Rory Cellan-Jones has pointed out that I ought not to say that Channel 4 didn’t check the story, and I accept that maybe they did. I inferred from Samira’s Independent article and Ben’s Twitter stream that C4’s journalists were working from a press release, and the original peer referenced journal came to light during the Twitter ‘Spat’.

    In the interests of even more scrupulous over sharing, I’d like to out myself as a social scientist.(I’m doing a PhD in science and technology policy.) One of the reasons I regularly feel irritated by equations is that social scientists study things, like the economic and cultural development of holiday resorts, which it makes no sense whatsoever to reduce to formulae, but then they feel under pressure to present their ideas in the form of equations because science is still quite snobbish that way. So I share the natural scientists’ annoyance with the standard of science reporting, but I also wish the natural scientists would cut us social types some slack, so we can tell our stories properly and not feel we have to dress them up with pretentious algebra.

  4. Going back to the original tweet, the moral of the story is: Don’t read out a complex mathematical formula unless absolutely necessary. It’s a written equation and trying to pronounce it would maximize the potential for errors (making the journalist sound foolish) and would, most likely, alienate the audience from the story. Occam’s razor, surely?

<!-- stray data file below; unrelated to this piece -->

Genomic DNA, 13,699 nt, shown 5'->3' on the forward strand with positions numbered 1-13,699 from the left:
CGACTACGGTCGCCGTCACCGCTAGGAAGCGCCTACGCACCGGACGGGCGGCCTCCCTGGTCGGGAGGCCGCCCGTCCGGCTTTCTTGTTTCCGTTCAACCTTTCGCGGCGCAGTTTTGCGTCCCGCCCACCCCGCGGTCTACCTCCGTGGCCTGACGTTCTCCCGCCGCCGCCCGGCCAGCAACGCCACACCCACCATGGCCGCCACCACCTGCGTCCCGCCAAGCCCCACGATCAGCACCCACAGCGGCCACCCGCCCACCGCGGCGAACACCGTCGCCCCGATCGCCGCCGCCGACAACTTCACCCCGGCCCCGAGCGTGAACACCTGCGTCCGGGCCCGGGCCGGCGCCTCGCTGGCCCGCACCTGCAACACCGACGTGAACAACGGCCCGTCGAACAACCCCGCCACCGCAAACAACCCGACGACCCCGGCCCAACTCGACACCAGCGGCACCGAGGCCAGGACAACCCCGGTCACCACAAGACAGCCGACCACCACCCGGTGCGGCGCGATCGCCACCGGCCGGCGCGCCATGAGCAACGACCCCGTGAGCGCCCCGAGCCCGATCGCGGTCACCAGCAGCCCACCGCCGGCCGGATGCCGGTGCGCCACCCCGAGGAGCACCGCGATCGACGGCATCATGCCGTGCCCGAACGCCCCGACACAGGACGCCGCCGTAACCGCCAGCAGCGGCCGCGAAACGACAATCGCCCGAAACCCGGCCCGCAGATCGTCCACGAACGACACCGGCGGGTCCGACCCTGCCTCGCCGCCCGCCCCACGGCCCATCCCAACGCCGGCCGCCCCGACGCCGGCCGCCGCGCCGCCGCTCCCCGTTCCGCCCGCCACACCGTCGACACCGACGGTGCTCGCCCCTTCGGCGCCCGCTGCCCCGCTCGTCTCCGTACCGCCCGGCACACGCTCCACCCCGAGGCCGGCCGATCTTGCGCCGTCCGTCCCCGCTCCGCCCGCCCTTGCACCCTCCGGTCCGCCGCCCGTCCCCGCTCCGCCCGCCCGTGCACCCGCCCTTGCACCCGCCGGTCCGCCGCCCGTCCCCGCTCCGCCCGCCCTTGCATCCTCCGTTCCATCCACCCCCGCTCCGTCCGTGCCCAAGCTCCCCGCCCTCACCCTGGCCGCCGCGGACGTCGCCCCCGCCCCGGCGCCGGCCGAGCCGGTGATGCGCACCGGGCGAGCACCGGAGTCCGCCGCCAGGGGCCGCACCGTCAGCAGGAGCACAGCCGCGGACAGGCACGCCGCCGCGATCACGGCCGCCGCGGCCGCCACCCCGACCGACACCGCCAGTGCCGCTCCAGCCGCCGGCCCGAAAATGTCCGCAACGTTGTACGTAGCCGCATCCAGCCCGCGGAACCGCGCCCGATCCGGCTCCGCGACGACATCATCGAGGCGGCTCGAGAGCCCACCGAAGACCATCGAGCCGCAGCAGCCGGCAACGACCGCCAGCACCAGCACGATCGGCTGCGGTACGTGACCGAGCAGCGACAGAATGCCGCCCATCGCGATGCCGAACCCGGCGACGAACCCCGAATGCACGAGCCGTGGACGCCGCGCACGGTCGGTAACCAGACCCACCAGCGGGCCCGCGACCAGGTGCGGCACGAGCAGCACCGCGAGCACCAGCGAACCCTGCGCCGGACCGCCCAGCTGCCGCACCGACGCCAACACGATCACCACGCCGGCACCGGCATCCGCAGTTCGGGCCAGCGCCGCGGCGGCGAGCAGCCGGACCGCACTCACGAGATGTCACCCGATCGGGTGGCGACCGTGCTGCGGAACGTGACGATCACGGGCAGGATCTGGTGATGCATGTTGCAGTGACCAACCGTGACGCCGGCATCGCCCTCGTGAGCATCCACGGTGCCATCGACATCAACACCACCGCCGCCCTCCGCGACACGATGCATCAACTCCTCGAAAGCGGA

5. Really good summary of what happened, and I think you make some important points. Particularly, you’re right to draw attention to Ben’s great debunking work, and the previous equation pseudo-science stories, and the fact that it’s silly season. However, whatever the rights and wrongs of this particular episode, I feel that we as scientists are failing in our duty to improve the public’s lamentable understanding of science if we allow ourselves, in our desire to be “skeptical”, to take an antagonistic approach when a journalist asks what we may consider to be a daft scientific question.